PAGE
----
iStockphoto.com

Originally published on Wed March 27, 2013 7:04 am

For most Americans, the math for a comfortable retirement may never add up.

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Governor-Educators
10:09 pm
Tue March 26, 2013

Governor Bentley Faces Upset Education Retirees

Governor Robert Bentley addressed the Alabama Education Retirees Association in Montgomery.
Credit http://governor.alabama.gov / Office of the Governor

  Gov. Robert Bentley told retired educators that he signed a bill providing private school tax credits because of the flexibility it gives public schools to try new ideas to improve learning.

Bentley said he knew he would be facing an upset audience Tuesday when he addressed the Alabama Education Retirees Association in Montgomery, but he did it because of his respect for teachers.

Bentley told the retired educators, "Y'all are mad at me. I understand that."

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All Tech Considered
6:17 pm
Tue March 26, 2013

After Yahoo Acquires Summly, Is Buying Math The Next Tech Bubble?

Nick d'Aloisio displays his mobile application Summly, which Yahoo recently purchased for a reported $30 million. But the Internet company is killing the app and integrating the algorithm that drives it into its own technology.
Matt Dunham AP

The news of Yahoo's purchase of Summly, the news-summarizing app created by 17-year-old British wunderkind Nick D'Aloisio, rippled through the news world on Tuesday.

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Technology
3:56 pm
Tue March 26, 2013

Yahoo Buys News App From British Teenager For A Reported $30 Million

Originally published on Wed March 27, 2013 4:58 pm

Transcript

AUDIE CORNISH, HOST:

A British teenager has sold his mobile application to Yahoo for a reported $30 million. Seventeen-year-old Nick D'Aloisio created his app called Summly when he was only 15. As NPR's Jeff Brady reports, the teen will now go to work for Yahoo.

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Around the Nation
3:56 pm
Tue March 26, 2013

Feds Ban Banks From Charging Homeowners Fees On 'Forced Insurance'

Originally published on Wed March 27, 2013 4:58 pm

Transcript

AUDIE CORNISH, HOST:

From NPR News, this is ALL THINGS CONSIDERED. I'm Audie Cornish.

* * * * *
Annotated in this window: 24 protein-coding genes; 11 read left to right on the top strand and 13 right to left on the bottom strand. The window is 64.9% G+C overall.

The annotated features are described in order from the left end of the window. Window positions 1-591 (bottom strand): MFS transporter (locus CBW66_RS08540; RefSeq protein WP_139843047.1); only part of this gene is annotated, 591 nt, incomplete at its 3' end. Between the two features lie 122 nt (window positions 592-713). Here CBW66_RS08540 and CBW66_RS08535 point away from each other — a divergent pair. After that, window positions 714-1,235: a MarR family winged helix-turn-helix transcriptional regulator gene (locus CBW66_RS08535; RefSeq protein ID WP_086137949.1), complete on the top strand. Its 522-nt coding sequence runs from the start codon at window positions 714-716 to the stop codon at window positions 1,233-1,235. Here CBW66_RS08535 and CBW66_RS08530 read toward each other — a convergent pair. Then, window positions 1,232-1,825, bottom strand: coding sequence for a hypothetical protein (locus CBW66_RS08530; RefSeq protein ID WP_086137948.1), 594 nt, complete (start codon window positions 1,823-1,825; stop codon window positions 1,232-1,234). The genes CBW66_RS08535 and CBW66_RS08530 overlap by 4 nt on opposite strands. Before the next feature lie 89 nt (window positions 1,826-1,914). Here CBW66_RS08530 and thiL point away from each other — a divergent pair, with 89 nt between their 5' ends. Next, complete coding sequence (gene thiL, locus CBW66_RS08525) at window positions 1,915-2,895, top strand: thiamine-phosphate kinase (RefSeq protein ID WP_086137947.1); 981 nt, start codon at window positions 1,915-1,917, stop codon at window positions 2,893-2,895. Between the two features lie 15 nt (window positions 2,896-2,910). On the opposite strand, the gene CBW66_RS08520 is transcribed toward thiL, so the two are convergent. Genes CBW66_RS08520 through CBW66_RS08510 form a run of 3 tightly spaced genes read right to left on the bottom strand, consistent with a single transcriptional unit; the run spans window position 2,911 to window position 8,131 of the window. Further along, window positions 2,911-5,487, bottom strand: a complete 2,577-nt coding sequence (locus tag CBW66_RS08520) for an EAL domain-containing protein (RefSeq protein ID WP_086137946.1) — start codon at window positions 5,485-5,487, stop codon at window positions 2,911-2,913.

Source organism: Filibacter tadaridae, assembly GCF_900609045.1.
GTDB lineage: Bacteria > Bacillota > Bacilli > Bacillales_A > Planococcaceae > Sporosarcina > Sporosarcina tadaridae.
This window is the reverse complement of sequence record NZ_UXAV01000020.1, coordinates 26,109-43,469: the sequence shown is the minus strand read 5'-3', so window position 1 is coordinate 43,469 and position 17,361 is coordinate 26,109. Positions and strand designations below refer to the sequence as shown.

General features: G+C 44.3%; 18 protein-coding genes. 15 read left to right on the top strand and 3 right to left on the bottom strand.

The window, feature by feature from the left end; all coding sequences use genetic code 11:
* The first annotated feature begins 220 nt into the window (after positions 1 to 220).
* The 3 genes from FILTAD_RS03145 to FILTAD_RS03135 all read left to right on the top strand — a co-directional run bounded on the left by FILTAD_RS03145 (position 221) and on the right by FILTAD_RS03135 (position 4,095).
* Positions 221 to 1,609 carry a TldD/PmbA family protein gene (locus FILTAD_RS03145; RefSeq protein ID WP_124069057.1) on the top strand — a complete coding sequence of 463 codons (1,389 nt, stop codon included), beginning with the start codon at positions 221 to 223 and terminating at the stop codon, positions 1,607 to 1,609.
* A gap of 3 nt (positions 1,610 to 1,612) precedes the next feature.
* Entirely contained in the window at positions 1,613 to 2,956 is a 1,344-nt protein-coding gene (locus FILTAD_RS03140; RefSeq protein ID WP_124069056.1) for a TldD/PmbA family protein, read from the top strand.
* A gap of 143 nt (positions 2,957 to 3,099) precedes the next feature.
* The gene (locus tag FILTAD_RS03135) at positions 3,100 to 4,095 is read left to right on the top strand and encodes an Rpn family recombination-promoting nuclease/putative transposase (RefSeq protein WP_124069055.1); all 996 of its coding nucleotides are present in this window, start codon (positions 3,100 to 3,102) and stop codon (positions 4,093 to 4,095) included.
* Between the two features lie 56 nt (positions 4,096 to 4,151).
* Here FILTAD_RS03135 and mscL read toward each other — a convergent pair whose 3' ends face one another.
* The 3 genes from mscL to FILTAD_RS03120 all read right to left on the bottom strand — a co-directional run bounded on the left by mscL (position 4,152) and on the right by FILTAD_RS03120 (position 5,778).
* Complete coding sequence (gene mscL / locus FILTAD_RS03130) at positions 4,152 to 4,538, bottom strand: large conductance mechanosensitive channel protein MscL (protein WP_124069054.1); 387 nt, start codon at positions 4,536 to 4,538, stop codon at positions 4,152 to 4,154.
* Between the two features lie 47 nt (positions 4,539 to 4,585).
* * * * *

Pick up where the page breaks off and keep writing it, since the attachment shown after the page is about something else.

Federal regulators are taking aim at a practice they say is forcing millions of struggling homeowners to pay higher insurance premiums. The Federal Housing Finance Agency issued an order today. It bars banks from charging lucrative fees and commissions on so-called lender-placed insurance policies. NPR's Jim Zarroli explains.

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Same-Sex Marriage And The Supreme Court
3:56 pm
Tue March 26, 2013

'It's Bad For Business': Employers Side With DOMA Opponents

Starbucks is among the companies that have filed a brief against the Defense of Marriage Act, being challenged at the Supreme Court on Wednesday.
Drew Angerer Getty Images

Originally published on Wed March 27, 2013 4:58 pm

On Wednesday, the U.S. Supreme Court will hear a challenge to the Defense of Marriage Act — the federal law that defines marriage as between a man and a woman. And among those asking the justices to strike it down is a broad cross section of corporate America.

Nearly 300 companies have filed a brief arguing that the law — called DOMA for short — hits them where it counts: their bottom lines.

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Money Coach
10:32 am
Tue March 26, 2013

Trillions Earned Under Table As More Work Off Radar

Originally published on Mon April 8, 2013 2:01 pm

Transcript

MICHEL MARTIN, HOST:

I'm Michel Martin, and this is TELL ME MORE from NPR News. Coming up, the day when white people no longer make up the majority of the American population is coming, and coming a lot faster than initially predicted. Today, we are going to look at how the browning of the nation could lead to a real divide between the older, white minority and a younger, growing, brown majority. We'll start the conversation about what that might mean for the country's future. That's ahead this hour.